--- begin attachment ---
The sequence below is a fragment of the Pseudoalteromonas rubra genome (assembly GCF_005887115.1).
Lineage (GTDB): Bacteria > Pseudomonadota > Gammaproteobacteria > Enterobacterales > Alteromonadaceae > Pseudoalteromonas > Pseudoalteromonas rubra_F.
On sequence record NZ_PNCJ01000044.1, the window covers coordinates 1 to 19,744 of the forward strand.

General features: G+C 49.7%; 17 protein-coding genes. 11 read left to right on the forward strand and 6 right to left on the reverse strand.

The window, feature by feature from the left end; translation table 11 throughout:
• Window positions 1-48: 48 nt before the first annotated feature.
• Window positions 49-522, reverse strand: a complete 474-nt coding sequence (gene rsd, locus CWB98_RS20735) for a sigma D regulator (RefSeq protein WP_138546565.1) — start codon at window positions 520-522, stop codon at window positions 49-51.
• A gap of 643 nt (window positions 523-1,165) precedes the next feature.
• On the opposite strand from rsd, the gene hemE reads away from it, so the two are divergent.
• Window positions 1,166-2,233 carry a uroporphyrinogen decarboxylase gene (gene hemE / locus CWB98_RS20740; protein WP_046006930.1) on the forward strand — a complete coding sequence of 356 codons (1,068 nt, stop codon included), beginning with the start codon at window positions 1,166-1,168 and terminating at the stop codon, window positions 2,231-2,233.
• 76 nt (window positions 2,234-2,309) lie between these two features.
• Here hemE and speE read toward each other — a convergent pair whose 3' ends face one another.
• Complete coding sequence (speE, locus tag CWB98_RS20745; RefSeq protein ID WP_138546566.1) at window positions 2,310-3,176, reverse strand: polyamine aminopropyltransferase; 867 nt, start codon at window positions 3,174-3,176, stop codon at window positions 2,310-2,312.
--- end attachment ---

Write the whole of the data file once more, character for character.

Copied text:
The sequence below is a fragment of the Pseudoalteromonas rubra genome (assembly GCF_005887115.1).
Lineage (GTDB): Bacteria > Pseudomonadota > Gammaproteobacteria > Enterobacterales > Alteromonadaceae > Pseudoalteromonas > Pseudoalteromonas rubra_F.
On sequence record NZ_PNCJ01000044.1, the window covers coordinates 1 to 19,744 of the forward strand.

General features: G+C 49.7%; 17 protein-coding genes. 11 read left to right on the forward strand and 6 right to left on the reverse strand.

The window, feature by feature from the left end; translation table 11 throughout:
• Window positions 1-48: 48 nt before the first annotated feature.
• Window positions 49-522, reverse strand: a complete 474-nt coding sequence (gene rsd, locus CWB98_RS20735) for a sigma D regulator (RefSeq protein WP_138546565.1) — start codon at window positions 520-522, stop codon at window positions 49-51.
• A gap of 643 nt (window positions 523-1,165) precedes the next feature.
• On the opposite strand from rsd, the gene hemE reads away from it, so the two are divergent.
• Window positions 1,166-2,233 carry a uroporphyrinogen decarboxylase gene (gene hemE / locus CWB98_RS20740; protein WP_046006930.1) on the forward strand — a complete coding sequence of 356 codons (1,068 nt, stop codon included), beginning with the start codon at window positions 1,166-1,168 and terminating at the stop codon, window positions 2,231-2,233.
• 76 nt (window positions 2,234-2,309) lie between these two features.
• Here hemE and speE read toward each other — a convergent pair whose 3' ends face one another.
• Complete coding sequence (speE, locus tag CWB98_RS20745; RefSeq protein ID WP_138546566.1) at window positions 2,310-3,176, reverse strand: polyamine aminopropyltransferase; 867 nt, start codon at window positions 3,174-3,176, stop codon at window positions 2,310-2,312.